For the sale of therapeutic splints (Fig. 1) on the American market, medical products are subject to approval by the Food and Drug Administration, FDA.
The splints are made of a PMMA material. The greatest danger with this product is that fractures and splinters can occur during sleep due to grinding or improper tilting, which can lead to suffocation. Such environmental conditions of typically 37 °C at high humidity must be taken into account in the test set-up for mechanical tests.
In order to obtain approval, the international standard ISO 20795-1 “Dentistry on denture resins” requires, among other things, mechanical tests to be carried out. Another ISO requirement is direct comparison with a product already approved on the market.
After the preparation of suitable test specimens by means of grinding and milling, the flexural properties are tested in a tempered, aqueous environment (Fig. 2).
The determined properties of the new therapy splint are compared with the properties determined on the competitor's product.
Based on the bending stress/strain diagrams determined in the bending test, the characteristic values of the flexural modulus and the flexural strength in water at 37 °C can be derived. Figure 3 shows a good agreement between two different PMMA therapy splint batches as well as a surpassing of the determined properties in comparison to the competitive product.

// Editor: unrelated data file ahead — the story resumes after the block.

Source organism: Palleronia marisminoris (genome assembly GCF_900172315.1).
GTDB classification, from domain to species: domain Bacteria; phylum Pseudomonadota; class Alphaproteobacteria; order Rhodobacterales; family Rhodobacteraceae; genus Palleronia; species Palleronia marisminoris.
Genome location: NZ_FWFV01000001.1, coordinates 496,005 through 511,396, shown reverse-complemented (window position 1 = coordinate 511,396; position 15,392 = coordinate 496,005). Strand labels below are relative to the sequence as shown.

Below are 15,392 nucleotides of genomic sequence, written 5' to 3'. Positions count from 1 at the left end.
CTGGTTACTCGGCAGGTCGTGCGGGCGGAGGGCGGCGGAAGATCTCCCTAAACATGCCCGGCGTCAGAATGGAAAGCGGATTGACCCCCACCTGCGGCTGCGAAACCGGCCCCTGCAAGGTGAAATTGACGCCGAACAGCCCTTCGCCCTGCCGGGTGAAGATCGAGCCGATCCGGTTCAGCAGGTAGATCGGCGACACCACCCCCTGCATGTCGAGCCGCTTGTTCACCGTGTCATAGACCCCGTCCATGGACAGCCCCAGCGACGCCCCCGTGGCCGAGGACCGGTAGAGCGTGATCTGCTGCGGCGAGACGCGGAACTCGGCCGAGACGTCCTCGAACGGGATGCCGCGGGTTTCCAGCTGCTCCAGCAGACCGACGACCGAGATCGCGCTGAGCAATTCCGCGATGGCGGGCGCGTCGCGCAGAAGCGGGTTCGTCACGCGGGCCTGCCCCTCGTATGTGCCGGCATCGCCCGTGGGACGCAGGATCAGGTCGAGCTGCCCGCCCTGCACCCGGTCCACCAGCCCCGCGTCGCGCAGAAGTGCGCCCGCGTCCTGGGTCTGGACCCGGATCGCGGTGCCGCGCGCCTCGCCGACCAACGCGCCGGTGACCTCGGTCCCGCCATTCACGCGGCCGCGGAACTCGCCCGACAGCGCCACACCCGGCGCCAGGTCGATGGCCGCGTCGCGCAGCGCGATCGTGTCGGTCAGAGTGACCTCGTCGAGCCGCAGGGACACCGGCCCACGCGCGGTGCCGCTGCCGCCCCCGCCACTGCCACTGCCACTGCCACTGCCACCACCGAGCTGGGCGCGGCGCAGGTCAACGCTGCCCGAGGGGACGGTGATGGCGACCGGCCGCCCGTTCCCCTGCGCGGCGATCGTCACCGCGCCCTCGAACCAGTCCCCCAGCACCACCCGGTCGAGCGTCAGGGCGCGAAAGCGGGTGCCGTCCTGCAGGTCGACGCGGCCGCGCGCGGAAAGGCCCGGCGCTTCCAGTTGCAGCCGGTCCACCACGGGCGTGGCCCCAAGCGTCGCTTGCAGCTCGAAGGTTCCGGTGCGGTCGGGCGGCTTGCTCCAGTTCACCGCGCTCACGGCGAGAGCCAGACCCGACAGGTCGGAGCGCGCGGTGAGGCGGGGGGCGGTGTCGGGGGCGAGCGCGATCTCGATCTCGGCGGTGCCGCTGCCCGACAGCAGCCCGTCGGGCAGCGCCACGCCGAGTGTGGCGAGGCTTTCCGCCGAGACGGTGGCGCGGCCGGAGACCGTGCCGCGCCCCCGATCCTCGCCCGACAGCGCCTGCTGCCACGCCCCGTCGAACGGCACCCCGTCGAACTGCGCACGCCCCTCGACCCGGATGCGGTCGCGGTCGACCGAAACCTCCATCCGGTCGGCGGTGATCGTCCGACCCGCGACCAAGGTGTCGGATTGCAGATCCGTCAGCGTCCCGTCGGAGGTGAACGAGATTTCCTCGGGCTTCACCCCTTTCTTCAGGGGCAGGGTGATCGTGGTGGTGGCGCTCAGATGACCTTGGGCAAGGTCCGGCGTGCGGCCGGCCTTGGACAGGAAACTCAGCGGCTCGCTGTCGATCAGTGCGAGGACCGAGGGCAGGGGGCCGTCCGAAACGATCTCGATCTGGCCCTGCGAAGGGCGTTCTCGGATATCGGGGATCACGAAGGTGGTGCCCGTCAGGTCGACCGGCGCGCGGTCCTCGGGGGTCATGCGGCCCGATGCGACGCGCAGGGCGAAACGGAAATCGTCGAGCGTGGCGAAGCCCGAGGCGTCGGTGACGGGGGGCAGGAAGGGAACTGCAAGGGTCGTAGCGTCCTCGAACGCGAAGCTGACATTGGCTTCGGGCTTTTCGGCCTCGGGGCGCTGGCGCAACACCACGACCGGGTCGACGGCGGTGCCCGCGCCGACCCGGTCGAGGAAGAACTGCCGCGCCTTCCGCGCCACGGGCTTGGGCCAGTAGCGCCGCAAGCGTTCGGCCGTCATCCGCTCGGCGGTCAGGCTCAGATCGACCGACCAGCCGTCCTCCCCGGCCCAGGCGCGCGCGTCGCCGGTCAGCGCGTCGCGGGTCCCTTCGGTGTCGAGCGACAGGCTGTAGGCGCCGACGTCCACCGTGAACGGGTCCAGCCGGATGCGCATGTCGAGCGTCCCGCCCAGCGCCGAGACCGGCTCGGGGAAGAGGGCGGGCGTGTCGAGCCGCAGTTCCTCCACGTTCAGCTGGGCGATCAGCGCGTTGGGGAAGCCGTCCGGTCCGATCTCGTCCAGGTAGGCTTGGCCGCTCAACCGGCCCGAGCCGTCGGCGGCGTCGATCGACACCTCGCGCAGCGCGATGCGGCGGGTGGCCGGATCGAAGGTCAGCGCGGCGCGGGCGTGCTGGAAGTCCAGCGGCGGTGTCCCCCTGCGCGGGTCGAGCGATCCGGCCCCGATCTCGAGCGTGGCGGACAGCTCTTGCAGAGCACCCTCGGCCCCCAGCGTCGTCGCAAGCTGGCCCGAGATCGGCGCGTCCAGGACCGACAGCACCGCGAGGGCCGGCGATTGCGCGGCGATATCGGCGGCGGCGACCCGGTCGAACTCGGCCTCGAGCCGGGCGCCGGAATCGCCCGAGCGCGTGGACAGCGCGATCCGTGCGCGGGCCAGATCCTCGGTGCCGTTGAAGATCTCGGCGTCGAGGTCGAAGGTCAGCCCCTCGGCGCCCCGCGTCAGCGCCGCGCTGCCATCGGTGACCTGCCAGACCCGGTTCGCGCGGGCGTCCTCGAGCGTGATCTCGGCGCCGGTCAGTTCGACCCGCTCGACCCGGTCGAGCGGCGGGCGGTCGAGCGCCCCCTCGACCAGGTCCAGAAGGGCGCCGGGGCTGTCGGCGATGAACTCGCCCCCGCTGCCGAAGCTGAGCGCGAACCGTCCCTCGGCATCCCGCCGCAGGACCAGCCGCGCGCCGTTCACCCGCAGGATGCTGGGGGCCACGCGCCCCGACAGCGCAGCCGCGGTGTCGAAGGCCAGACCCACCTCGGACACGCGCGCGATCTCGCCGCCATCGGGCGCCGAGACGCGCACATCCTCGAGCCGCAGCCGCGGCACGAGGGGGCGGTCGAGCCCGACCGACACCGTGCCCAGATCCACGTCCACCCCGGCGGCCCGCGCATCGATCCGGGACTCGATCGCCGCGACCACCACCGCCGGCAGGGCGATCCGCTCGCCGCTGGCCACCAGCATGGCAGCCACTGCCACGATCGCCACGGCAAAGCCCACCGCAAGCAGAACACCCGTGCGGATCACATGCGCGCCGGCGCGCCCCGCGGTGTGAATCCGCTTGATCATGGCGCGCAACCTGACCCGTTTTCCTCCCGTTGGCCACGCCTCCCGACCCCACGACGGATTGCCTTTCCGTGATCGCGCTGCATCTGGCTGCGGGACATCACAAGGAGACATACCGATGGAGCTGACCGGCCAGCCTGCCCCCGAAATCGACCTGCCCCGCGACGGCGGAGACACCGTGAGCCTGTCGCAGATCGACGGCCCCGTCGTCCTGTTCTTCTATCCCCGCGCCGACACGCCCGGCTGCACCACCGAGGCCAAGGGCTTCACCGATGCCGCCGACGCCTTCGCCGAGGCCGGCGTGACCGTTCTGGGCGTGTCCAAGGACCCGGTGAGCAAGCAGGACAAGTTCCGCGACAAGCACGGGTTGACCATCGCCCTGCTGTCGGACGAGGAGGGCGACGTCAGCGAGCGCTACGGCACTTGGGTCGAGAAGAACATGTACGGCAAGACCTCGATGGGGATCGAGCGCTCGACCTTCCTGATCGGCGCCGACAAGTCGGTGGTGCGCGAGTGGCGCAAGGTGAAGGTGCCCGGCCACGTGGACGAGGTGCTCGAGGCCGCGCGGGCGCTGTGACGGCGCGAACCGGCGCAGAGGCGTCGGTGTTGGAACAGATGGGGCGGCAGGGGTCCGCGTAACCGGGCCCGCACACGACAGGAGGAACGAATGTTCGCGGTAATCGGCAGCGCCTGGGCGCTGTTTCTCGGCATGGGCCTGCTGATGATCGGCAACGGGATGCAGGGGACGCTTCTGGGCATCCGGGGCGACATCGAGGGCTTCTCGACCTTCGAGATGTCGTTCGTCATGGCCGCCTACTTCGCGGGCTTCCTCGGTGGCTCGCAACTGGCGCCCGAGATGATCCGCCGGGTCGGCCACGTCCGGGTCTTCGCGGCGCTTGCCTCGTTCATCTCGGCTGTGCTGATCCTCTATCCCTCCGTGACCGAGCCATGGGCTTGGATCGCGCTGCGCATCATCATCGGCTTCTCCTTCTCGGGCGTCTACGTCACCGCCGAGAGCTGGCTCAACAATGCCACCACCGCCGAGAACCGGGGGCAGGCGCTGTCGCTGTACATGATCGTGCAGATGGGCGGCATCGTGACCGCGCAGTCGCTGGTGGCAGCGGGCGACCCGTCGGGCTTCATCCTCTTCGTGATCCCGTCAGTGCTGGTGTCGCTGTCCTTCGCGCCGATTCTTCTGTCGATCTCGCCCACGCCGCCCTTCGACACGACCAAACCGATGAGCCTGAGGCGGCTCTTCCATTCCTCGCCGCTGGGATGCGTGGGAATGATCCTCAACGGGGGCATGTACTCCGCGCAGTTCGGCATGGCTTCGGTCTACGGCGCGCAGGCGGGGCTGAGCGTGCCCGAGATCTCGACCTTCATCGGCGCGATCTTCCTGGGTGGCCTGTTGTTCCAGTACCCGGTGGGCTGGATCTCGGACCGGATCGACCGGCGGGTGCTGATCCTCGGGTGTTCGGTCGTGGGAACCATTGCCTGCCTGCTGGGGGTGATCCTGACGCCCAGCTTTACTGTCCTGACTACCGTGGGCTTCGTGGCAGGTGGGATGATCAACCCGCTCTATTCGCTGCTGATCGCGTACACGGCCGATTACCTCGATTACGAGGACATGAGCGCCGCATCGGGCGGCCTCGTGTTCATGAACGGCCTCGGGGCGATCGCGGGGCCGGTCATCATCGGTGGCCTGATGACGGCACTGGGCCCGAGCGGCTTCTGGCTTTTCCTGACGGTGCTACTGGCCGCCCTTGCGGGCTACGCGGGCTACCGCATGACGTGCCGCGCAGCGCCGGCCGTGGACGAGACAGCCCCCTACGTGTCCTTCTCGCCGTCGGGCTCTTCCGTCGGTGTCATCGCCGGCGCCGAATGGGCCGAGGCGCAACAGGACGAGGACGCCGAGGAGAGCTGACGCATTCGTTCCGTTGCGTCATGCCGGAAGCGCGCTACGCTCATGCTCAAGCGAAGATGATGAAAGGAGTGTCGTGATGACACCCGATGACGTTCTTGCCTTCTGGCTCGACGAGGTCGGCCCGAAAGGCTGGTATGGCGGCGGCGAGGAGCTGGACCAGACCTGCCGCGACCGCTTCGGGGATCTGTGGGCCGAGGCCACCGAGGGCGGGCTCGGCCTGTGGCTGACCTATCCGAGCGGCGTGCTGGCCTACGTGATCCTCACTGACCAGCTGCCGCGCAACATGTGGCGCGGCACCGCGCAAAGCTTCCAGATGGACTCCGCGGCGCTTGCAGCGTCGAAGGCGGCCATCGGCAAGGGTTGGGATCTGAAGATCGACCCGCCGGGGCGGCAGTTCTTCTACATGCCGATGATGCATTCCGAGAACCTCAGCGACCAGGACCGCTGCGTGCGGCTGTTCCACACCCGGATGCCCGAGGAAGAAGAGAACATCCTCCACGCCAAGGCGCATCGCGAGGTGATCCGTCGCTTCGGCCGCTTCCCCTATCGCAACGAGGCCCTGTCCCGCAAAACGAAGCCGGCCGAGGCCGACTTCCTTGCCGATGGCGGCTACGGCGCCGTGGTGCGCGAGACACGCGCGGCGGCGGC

Considering the standard specification of Efnominal = 2000 MPa for the flexural modulus, all the therapy splints tested can exceed the required stiffness. With regard to the flexural strength, the behaviour is comparable. The two PMMA materials can be considered equal with a flexural strength of σf = 100 MPa. Compared to the competitor product with σf ≈ 80 MPa and the standard specification of σfnominal ≥ 65 MPa, these are clearly exceeded (Figure 3).
The comparison with standard specifications and already approved products enables a reliable assessment of the mechanical properties of the "new" therapy splint.